Prisoners sent to Christian "rehab" diversion programs find themselves in forced-labor camps

Christian Alcoholics & Addicts in Recovery is a "diversion program" where drug addicts convicted of crimes can be sent to get help, but an investigation by the Center for Investigative Reporting reveals that CAAIR is really in the business of supplying low-cost workers to factories, where they are worked seven days/week on threat of being returned to prison, and where workers who are maimed on the job are sent to prison and not given worker's compensation — all for no pay at all.

It amounted to indentured servitude, and even by the standards of prison labor, the work was grueling and dangerous. CAAIR collected paychecks for the workers, but the workers never saw a dime. What's more, the workers had all been diverted to CAAIR because they were struggling with drug dependency, and the "therapy" they received for their health problems was "work and prayer."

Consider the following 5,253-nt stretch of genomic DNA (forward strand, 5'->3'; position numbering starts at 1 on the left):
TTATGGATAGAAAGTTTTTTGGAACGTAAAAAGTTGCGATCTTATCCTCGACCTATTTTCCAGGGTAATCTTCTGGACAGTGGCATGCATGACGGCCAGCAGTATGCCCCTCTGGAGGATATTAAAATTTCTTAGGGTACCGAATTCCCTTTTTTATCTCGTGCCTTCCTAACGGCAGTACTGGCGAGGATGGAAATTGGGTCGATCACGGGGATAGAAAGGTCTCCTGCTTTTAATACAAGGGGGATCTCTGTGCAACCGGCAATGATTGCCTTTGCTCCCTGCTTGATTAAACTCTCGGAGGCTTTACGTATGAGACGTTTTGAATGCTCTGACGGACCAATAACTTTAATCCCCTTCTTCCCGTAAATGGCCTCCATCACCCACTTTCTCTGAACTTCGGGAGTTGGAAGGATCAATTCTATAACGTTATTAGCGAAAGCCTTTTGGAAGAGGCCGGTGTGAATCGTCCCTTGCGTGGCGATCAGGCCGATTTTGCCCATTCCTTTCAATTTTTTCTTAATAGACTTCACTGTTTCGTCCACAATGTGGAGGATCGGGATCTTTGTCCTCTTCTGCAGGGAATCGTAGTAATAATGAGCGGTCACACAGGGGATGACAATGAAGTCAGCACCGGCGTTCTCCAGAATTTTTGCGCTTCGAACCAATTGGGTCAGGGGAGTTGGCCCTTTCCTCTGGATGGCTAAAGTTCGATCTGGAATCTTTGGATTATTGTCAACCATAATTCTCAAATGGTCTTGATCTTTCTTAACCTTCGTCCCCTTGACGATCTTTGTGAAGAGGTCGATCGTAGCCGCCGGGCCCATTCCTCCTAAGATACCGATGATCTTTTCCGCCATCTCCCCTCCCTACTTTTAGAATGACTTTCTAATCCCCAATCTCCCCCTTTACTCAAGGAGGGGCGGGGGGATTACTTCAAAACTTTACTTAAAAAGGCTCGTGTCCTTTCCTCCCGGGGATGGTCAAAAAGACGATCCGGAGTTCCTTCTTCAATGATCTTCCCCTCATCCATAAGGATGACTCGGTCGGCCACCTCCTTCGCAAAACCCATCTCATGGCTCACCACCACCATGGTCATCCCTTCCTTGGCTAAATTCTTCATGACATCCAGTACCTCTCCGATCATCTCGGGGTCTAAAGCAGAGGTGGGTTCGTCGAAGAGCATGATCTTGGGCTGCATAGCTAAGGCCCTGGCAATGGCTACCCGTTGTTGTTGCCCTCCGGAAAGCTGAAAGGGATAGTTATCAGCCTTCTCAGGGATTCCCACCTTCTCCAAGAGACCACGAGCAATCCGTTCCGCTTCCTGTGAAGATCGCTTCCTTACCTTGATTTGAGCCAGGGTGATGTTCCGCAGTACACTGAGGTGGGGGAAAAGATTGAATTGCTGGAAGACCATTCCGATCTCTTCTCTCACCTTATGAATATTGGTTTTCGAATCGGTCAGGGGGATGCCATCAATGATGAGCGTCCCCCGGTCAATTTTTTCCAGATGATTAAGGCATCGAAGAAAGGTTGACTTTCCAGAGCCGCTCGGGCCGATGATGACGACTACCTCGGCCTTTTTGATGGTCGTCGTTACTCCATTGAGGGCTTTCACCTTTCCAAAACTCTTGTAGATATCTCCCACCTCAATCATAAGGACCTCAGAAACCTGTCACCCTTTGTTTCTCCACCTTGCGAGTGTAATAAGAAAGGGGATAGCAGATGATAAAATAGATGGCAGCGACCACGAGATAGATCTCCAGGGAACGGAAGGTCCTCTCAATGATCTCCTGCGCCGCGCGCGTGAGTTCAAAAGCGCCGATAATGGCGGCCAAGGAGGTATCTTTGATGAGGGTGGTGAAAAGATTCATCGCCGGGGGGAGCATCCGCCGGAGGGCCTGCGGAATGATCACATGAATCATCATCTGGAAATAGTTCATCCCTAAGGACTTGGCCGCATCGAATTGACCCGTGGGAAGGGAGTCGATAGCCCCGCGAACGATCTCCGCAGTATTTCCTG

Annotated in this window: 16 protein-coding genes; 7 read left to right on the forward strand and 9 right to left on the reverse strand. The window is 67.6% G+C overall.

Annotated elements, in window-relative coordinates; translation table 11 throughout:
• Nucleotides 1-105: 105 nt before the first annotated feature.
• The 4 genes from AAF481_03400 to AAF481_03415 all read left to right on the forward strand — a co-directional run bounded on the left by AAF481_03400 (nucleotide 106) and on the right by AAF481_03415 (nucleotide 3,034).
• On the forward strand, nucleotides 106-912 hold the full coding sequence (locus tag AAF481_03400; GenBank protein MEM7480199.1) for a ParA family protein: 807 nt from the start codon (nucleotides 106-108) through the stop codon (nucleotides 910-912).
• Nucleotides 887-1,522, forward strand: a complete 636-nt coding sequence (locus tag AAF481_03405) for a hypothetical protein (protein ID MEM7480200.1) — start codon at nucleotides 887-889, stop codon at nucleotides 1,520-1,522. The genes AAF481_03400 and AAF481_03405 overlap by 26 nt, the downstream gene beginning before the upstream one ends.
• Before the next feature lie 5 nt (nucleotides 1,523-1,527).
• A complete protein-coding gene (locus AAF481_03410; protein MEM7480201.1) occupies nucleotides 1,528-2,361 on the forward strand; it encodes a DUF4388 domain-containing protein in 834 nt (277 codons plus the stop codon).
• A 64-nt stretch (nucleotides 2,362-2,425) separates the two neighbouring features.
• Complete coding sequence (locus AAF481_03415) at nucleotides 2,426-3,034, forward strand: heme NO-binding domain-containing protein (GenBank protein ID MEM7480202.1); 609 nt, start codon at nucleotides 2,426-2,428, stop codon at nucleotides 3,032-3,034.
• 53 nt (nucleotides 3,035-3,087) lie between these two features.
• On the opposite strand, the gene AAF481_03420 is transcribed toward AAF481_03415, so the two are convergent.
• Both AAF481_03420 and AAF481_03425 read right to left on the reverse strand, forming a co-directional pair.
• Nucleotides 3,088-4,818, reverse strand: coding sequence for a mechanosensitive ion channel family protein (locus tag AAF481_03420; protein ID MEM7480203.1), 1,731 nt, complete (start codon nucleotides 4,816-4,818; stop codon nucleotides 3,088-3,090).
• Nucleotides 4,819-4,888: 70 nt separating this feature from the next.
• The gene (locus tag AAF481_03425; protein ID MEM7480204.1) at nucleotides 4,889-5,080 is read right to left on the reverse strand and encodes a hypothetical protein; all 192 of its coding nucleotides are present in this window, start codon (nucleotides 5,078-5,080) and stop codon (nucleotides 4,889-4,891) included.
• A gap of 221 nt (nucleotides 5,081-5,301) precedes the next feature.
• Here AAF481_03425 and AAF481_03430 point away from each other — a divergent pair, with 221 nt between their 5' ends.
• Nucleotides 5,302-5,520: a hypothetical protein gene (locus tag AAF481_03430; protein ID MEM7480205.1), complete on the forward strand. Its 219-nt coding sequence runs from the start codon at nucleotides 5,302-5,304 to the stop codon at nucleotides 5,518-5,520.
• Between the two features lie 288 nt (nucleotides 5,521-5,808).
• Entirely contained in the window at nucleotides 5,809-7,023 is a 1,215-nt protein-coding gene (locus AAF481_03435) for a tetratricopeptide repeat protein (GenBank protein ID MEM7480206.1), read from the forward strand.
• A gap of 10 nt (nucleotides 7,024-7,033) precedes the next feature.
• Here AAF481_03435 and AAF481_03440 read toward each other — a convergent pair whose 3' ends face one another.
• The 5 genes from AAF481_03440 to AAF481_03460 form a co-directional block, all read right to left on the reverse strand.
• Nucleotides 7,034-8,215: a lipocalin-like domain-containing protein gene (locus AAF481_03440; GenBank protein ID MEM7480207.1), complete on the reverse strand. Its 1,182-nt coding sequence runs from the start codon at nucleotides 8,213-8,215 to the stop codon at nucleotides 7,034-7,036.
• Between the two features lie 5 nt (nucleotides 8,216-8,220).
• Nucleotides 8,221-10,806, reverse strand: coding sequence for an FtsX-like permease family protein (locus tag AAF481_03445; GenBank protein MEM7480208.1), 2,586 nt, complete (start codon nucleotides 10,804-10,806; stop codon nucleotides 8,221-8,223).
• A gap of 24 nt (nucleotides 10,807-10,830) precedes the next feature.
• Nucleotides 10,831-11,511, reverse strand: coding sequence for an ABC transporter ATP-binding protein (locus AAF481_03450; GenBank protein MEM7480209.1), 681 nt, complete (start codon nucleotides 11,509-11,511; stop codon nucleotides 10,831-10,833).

CAAIR is not the only program of its kind; across America, drug-dependent people who are enmeshed in the criminal justice system are being turned into forced labor forces for some of the country's biggest corporations, such as Coca-Cola and Simmons Food (who supply KFC, PetSmart, Walmart and Popeye's).

Inside CAAIR's dormitories, Bible verses and Simmons Foods posters line the walls. Participants usually sleep six to a room, crammed onto wooden bunk beds. They attend church services in a common room down the hall, decorated with quilts and wooden crosses.

During the one-year program, the men can't have cellphones or money. If they relapse or break the rules, they can be kicked out or punished with extra time. In 2014, CAAIR reported that about 1 in 4 men completed the program.

Former employees said work takes priority over everything. If counseling or classes interfered with the job, the decision was clear. "It's work," said Aaron Snyder, who participated in the program and later worked as a dorm manager. "You're going to work."

The men also perform free labor for CAAIR's founders, family and friends. A group of men said they helped remodel the Wilkersons' master bedroom. Another said he helped one of their daughters pack boxes and move. Still others worked on an egg farm owned by the Wilkersons' other daughter. The program told the courts that it was community service, according to employees.

All Work No Pay [Amy Julia Harris and Shoshana Walter/Reveal]